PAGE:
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Outpatient ORs Reopening for Business
Surgical professionals begin preparing for the gradual return of elective cases canceled during the coronavirus outbreak.
OSD Staff
Publish Date: April 18, 2020   |  Tags:   COVID-19
GO TIME GO TIME Same-day surgeries can be scheduled in states where COVID-19 infection rates are on the decline.

Finally, some welcome news about the COVID-19 crisis. Elective surgeries are included in the first phase of the federal government's three-step approach to reopen the country after a month-long shutdown designed to slow the spread of the coronavirus. Surgeries performed in outpatient operating rooms can begin in states that demonstrate a downward trajectory of confirmed COVID-19 cases within a 14-day period, according to the reopening plan.

The Association of periOperative Nurses has teamed up with the American College of Surgeons, American Society of Anesthesiologists and the American Hospital Association to develop a roadmap for resuming elective surgeries as soon as safely possible. The joint statement provides guidance for testing staff and patients for COVID-19, prioritizing the rescheduling of previously canceled cases, stocking adequate personal protective equipment and developing a strategy for phased openings of operating rooms.

"Getting back up to speed is going to be very chaotic," says AORN CEO and Executive Director Linda Groah, MSN, RN, CNOR, NEA-BC, FAAN. "The roadmap will help alleviate fears about how it will be accomplished."

Ms. Groah believes the difficulties surgical professionals face in the coming months will be multifaceted and emphasizes the importance of a coordinated effort to restart the stalled surgical industry. "Every surgical team member and all healthcare leaders must be on board with the plan to reenter the operating room in an organized manner," she says.

Importantly, the roadmap outlines ways to proactively plan for a possible second wave of the virus. "We need to maintain adequate levels of PPE, medications and supplies that are ready to go," says Ms. Groah. "We were caught behind the eight ball during this peak. That can't happen again."

The gradual return of elective surgeries is a much-needed boost for the outpatient surgery industry, which has seen operating rooms across the county shutter for all but emergent cases. In some facilities, employees have been furloughed as administrators struggle to keep staff on the payroll while revenue streams have slowed to a trickle.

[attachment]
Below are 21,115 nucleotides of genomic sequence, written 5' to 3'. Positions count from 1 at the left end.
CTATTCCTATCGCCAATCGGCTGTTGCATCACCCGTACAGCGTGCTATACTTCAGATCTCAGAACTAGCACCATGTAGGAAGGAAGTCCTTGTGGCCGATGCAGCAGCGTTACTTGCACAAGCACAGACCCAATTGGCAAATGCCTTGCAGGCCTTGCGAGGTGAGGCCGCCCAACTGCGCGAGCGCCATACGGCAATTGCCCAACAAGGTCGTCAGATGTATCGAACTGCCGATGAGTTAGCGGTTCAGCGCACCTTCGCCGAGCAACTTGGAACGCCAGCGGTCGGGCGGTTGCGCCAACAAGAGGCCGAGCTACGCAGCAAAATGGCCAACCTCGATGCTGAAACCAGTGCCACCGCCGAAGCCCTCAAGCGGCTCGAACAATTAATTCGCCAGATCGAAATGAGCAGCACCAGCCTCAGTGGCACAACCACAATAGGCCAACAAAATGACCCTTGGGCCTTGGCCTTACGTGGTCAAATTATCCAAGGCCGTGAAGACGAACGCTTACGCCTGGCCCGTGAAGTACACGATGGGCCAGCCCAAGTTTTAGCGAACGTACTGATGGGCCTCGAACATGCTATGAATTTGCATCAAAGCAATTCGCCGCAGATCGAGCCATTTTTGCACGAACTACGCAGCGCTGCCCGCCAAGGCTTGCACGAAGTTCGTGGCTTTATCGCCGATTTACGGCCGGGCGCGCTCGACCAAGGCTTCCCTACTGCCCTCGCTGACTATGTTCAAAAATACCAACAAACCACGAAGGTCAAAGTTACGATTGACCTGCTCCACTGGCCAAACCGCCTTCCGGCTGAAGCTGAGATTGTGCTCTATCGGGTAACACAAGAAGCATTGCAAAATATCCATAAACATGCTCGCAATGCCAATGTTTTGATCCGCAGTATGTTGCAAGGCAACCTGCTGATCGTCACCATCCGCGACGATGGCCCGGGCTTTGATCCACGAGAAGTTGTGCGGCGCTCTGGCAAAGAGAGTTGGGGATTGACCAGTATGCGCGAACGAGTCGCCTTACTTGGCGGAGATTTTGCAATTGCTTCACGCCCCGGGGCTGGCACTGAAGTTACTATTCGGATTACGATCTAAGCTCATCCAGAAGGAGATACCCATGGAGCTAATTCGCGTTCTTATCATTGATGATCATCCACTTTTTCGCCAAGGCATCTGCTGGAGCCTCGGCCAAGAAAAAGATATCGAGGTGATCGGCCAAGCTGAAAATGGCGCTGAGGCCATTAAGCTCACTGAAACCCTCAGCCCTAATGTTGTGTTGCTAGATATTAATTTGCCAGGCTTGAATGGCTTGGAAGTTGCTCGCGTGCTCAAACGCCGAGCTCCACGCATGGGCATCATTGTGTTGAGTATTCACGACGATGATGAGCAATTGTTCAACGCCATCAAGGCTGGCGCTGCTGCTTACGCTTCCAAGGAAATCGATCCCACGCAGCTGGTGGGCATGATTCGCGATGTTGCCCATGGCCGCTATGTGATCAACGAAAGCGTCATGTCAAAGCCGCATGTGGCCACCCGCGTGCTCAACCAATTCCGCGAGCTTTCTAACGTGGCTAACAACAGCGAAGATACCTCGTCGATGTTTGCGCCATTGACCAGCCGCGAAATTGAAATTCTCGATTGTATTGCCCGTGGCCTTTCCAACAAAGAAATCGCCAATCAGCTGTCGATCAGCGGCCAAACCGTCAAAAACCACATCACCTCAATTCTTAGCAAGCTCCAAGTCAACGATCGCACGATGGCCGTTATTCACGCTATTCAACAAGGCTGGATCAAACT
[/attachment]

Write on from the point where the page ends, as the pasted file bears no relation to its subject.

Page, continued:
"It's nice to have a framework for reopening," says Greg DeConciliis, PA-C, CASC, administrator of Boston Out-Patient Surgical Suites in Waltham, Mass. "Our discussions about ramp-up plans for re-opening have been academic. Starting now, they become concrete."

Ambulatory Surgery Center Association CEO William Prentice was also happy to hear the news. "The guidelines on elective surgery, when combined with clinical and operational guidelines to protect patients and healthcare workers, provide a framework for facilities to safely resume providing care to appropriate patients," says Mr. Prentice. "I expect ASCs to work with federal and state policymakers to use this guidance in states that meet the gating criteria to provide needed care as soon as practicable."

Ms. Groah is certain surgical nurses, many of whom volunteered to help along the frontlines of COVID-19 response efforts, are up to the challenge of facing a new normal in the operating room. "They're very resilient and critical thinkers who want to create safe environments for patients," she says. "When they come back, they'll be ready. The patient they're taking care of will be the most important person to them in that moment."

Adam Taylor and Daniel Cook